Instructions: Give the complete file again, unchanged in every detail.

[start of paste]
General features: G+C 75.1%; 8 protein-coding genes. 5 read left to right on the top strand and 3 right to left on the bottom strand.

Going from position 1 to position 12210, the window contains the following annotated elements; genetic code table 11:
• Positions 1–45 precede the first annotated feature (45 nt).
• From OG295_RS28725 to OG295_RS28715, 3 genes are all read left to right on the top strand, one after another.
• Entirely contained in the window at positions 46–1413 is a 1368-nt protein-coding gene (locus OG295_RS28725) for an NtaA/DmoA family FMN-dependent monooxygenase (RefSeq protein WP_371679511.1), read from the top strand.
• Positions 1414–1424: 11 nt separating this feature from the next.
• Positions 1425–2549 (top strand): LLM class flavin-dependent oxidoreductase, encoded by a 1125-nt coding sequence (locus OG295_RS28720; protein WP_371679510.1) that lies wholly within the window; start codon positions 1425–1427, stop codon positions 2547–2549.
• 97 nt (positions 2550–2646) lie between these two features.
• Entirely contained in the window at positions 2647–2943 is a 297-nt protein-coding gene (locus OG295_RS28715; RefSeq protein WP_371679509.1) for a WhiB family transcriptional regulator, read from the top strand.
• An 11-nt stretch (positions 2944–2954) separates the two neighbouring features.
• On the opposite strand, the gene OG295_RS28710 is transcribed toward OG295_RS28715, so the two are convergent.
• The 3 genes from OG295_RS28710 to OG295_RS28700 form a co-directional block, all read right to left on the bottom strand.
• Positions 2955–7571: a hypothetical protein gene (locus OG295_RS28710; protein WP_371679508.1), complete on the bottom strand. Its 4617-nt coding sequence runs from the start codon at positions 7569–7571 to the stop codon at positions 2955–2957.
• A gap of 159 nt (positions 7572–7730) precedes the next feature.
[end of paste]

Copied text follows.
General features: G+C 75.1%; 8 protein-coding genes. 5 read left to right on the top strand and 3 right to left on the bottom strand.

Going from position 1 to position 12210, the window contains the following annotated elements; genetic code table 11:
• Positions 1–45 precede the first annotated feature (45 nt).
• From OG295_RS28725 to OG295_RS28715, 3 genes are all read left to right on the top strand, one after another.
• Entirely contained in the window at positions 46–1413 is a 1368-nt protein-coding gene (locus OG295_RS28725) for an NtaA/DmoA family FMN-dependent monooxygenase (RefSeq protein WP_371679511.1), read from the top strand.
• Positions 1414–1424: 11 nt separating this feature from the next.
• Positions 1425–2549 (top strand): LLM class flavin-dependent oxidoreductase, encoded by a 1125-nt coding sequence (locus OG295_RS28720; protein WP_371679510.1) that lies wholly within the window; start codon positions 1425–1427, stop codon positions 2547–2549.
• 97 nt (positions 2550–2646) lie between these two features.
• Entirely contained in the window at positions 2647–2943 is a 297-nt protein-coding gene (locus OG295_RS28715; RefSeq protein WP_371679509.1) for a WhiB family transcriptional regulator, read from the top strand.
• An 11-nt stretch (positions 2944–2954) separates the two neighbouring features.
• On the opposite strand, the gene OG295_RS28710 is transcribed toward OG295_RS28715, so the two are convergent.
• The 3 genes from OG295_RS28710 to OG295_RS28700 form a co-directional block, all read right to left on the bottom strand.
• Positions 2955–7571: a hypothetical protein gene (locus OG295_RS28710; protein WP_371679508.1), complete on the bottom strand. Its 4617-nt coding sequence runs from the start codon at positions 7569–7571 to the stop codon at positions 2955–2957.
• A gap of 159 nt (positions 7572–7730) precedes the next feature.